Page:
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Peace Talks Grind to Halt; Big Two Peace Keeping Force in Mideast Gains Momentum

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A virtual news blackout has been imposed on the Middle East peace talks as it entered its third day today. Neither the Egyptian nor Jordanian ambassadors were known to have conferred with Ambassador Gunnar V. Jarring this morning and there was no indication that any appointments had been arranged for this afternoon. UN spokesmen said the Swedish peace envoy was “not disclosing the modality of his consultations,” and declined to confirm or deny that Dr. Jarring had met yesterday with representatives from the United States and Soviet Union delegations to the UN. Spokesmen did confirm, however, that Dr. Jarring had intervened in 1968 to secure the release of Arab consults who were being held prisoners by Israel after the Six-Day War. At that time, the spokesmen said, he intervened on a “humanitarian basis” on “behalf of the prisoners” but this intervention did “not go beyond the consuls.” Sources at the UN had reported that Dr. Jarring said it was not part of his mandate under the Security Council Resolution 242 of Nov. 1967 to intercede on behalf of Israeli prisoners now held in Arab countries when Israeli Ambassador Yosef Tekoah advised him on Tuesday that the Arabs could show good faith in the peace talks by releasing Israeli prisoners.

As the peace talks ground to a virtual halt here, reports released from the summer White House at San Clemente indicated that the Nixon administration was preparing to be moving closer toward Joining the Soviet Union in the enforcement of a Mideast settlement. A UN spokesman said that Secretary General U Thant had read the reports of the effort to establish a Big Two peace-keeping force but declined to comment. According to a transcript released yesterday of a background briefing for newsmen Monday at the summer White House which was attended by President Nixon and his top advisors, the peace-keeping force would resemble the United Nations Emergency Force which maintained peace prior to the Six-Day War. Such a force, however, would not be implemented until the Israeli-Arab peace talks at the UN was achieved. In addition, according to the background report, both the Israelis and Arabs would have to agree to the plan which is similar to that advanced recently by The Washington Post and subsequently endorsed by Democratic Senators Alan Cranston of California and Rarold E. Hughes of Iowa. According to the report, the Big Two peace-keeping force would be a supplement to the security arrangements the Israelis and Arabs might devise during the course of their peace negotiations. Implicit in the report is the view that the Big Two might have to enforce a Mideast peace settlement even if the current antagonists achieve a settlement through their talks.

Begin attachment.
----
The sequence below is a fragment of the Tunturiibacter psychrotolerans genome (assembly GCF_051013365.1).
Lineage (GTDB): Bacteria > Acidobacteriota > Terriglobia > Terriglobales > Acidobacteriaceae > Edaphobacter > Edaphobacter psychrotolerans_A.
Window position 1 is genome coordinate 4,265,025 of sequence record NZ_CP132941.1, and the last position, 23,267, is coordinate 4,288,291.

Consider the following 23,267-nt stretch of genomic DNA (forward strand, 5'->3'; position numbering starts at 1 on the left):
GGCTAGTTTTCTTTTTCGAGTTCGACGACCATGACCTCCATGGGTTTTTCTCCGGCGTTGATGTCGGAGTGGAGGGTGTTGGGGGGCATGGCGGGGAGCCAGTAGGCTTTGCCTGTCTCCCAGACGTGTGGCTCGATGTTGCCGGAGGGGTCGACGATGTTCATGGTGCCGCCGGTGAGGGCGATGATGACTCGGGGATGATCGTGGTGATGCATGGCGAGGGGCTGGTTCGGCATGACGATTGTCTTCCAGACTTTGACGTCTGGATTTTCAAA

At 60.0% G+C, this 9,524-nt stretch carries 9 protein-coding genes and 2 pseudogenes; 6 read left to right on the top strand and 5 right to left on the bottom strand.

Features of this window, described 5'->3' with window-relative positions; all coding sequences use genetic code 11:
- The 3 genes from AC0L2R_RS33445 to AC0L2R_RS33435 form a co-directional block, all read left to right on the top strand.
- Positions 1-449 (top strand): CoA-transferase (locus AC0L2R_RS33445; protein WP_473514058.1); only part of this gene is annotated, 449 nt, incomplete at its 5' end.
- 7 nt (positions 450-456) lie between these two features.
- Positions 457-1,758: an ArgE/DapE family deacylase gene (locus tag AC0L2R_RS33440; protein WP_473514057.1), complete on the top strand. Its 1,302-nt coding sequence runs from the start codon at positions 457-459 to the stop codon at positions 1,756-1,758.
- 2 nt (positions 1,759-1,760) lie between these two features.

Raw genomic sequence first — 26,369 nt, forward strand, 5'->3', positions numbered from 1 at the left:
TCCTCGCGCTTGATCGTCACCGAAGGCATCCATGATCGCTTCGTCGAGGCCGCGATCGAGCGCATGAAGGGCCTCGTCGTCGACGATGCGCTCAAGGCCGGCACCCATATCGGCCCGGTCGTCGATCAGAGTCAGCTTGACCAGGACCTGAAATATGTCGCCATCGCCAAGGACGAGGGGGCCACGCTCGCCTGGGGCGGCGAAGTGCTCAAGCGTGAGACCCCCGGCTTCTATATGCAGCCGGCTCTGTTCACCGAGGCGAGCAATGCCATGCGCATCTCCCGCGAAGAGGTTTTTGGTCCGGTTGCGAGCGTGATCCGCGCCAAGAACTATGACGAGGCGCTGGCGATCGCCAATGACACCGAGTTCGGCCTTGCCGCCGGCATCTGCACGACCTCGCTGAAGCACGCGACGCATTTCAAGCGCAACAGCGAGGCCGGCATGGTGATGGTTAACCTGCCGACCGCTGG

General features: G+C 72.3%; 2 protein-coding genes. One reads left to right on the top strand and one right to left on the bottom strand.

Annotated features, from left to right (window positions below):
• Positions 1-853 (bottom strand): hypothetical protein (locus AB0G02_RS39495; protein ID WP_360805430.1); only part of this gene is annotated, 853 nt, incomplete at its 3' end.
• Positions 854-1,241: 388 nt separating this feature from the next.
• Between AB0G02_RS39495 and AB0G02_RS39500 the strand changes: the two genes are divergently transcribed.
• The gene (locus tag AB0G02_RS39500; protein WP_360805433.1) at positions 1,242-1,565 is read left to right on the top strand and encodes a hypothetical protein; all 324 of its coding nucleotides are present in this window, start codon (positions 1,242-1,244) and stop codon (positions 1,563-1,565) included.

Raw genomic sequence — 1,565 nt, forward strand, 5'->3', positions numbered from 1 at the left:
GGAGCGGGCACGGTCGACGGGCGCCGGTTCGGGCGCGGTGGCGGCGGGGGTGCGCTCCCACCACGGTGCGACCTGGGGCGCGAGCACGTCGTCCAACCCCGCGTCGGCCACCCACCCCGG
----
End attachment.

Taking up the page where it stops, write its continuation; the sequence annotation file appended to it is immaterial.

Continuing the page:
Diplomatic sources at the UN expressed the feeling that the enthusiasm expressed by the Nixon administration in the potential of a Big Two peace-keeping force has been buoyed by the generally favorable reaction here and abroad to the proposal announced this week by Senator J.W. Fulbright. The Arkansas senator, chairman of the powerful Senate Foreign Relations Committee, proposed, among other measures dealing with a Mideast settlement, that the U.S. and the Soviet Union create a United Nations police force capable of enforcing a Middle East peace if the parties there failed to reach accord. According to the report released by the summer White House, U.S. officials feel that this country has a responsibility to act in the Middle East, possibly as a restraining force on the Israelis, since it was the U.S. peace initiative that led to the 90-day cease-fire. At the same time, administration officials feel that the Russians should exercise a similar restraint on the Arabs to accept a settlement short of their demand that Israel withdraw from all the territories occupied by them as a result of the Six-Day War. Under the rules of the briefing, those present briefing the 48 newspaper and broadcast executives from 13 western states could not be directly quoted. It was understood, however, that those present along with Mr. Nixon were U.S. Secretary of State William P. Rogers, Assistant Secretary Joseph J. Sisco, and the President’s national security advisor Dr. Henry Kissinger. It was Dr. Kissinger, at an earlier backgrounder, who spoke of “expelling” the Soviets from the Middle East, a remark whose military overtones the White House has since sought to dispel.

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